Cybersecurity is not typically the first thought on every business owner’s mind when developing their company infrastructure. Unfortunately, smaller organizations are often prime targets for these types of attacks, as smaller businesses usually don’t have the same level of technology security as larger businesses. The aftermath of a cyberattack is potentially expensive and often stressful, and time-consuming for any small business, which is why it’s imperative to have the best measures in place alongside your company culture to ensure you don’t suffer the losses from a cyberattack. Audit your current practices by working with your IT department or an external company to identify weaknesses and develop an effective strategy going forward.

Bancambios Builds DeFi Platform on the Solana Blockchain

CommPRO Editorial Staff

The Bancambios DeFi project is here. The token, (ticker: BX), will be minted on top of the Solana blockchain, the initial invitation to participate would be released to the Solana and the DeFi community at first.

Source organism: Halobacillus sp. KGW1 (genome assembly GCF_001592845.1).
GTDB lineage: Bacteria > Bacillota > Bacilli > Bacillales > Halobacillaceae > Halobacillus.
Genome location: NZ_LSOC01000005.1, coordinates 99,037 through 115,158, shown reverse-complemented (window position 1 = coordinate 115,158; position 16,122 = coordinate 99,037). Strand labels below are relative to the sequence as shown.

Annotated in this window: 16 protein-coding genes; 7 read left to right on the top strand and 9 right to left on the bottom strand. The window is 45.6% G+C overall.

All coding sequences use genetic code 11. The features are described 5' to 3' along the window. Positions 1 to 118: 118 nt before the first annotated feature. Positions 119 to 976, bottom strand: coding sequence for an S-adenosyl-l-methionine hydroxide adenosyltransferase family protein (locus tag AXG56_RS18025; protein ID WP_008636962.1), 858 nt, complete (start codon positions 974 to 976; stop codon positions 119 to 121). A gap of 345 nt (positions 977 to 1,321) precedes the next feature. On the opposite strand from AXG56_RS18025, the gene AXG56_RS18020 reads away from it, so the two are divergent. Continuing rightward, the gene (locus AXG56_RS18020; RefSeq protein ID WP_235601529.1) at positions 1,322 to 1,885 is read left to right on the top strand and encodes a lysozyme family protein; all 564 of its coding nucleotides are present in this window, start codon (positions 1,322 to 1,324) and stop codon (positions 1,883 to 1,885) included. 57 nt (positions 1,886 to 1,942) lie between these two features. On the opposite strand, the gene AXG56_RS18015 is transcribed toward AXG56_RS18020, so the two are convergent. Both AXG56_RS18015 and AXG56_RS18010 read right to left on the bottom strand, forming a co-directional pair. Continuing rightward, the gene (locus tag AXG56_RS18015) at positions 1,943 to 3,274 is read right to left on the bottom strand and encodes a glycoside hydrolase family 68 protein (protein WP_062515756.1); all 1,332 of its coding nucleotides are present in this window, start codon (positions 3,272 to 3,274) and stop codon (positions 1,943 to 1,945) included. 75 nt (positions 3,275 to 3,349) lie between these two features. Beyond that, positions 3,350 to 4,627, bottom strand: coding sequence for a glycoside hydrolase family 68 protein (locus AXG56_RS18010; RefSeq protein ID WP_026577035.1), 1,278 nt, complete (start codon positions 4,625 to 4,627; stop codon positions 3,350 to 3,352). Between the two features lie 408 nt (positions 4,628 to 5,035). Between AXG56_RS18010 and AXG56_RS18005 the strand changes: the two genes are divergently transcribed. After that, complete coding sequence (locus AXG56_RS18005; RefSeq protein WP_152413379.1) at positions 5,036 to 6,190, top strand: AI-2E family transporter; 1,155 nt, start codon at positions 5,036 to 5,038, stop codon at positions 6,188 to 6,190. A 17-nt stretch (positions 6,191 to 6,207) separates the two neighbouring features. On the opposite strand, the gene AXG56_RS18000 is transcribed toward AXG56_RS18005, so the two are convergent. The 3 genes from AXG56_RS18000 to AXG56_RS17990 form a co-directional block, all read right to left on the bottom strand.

The technology company that registered to the Solana Hackathon in May 2021, is enthusiastically participating at IGNITION “A Global Solana Hackathon”, where Solana enthusiasts gather to build and support the development of DApps using Rust- a highly accessible programming language quickly growing in popularity that has a strong reputation as an efficient, secure, and extremely interoperable language. Enrolling to the Hackathon is helping the project onboarding team members and leading Investors who support impact-driven DeFi initiatives.

For Bancambios, choosing to develop the project over Solana, proved to be a move that propelled the project to greater heights, helping to facilitate their goal of bringing DeFi to millions of people. “We’re excited about how well the project has ultimately come together, and we think we’ve drafted the perfect product to encourage mass adoption- an open-source suite of tools that extracts micro-fees from each transaction, and redirects them into an impact wallet that actively supports environmental initiatives with proven track records. The project’s initial focus is the overwhelming amount of plastic waste polluting our oceans.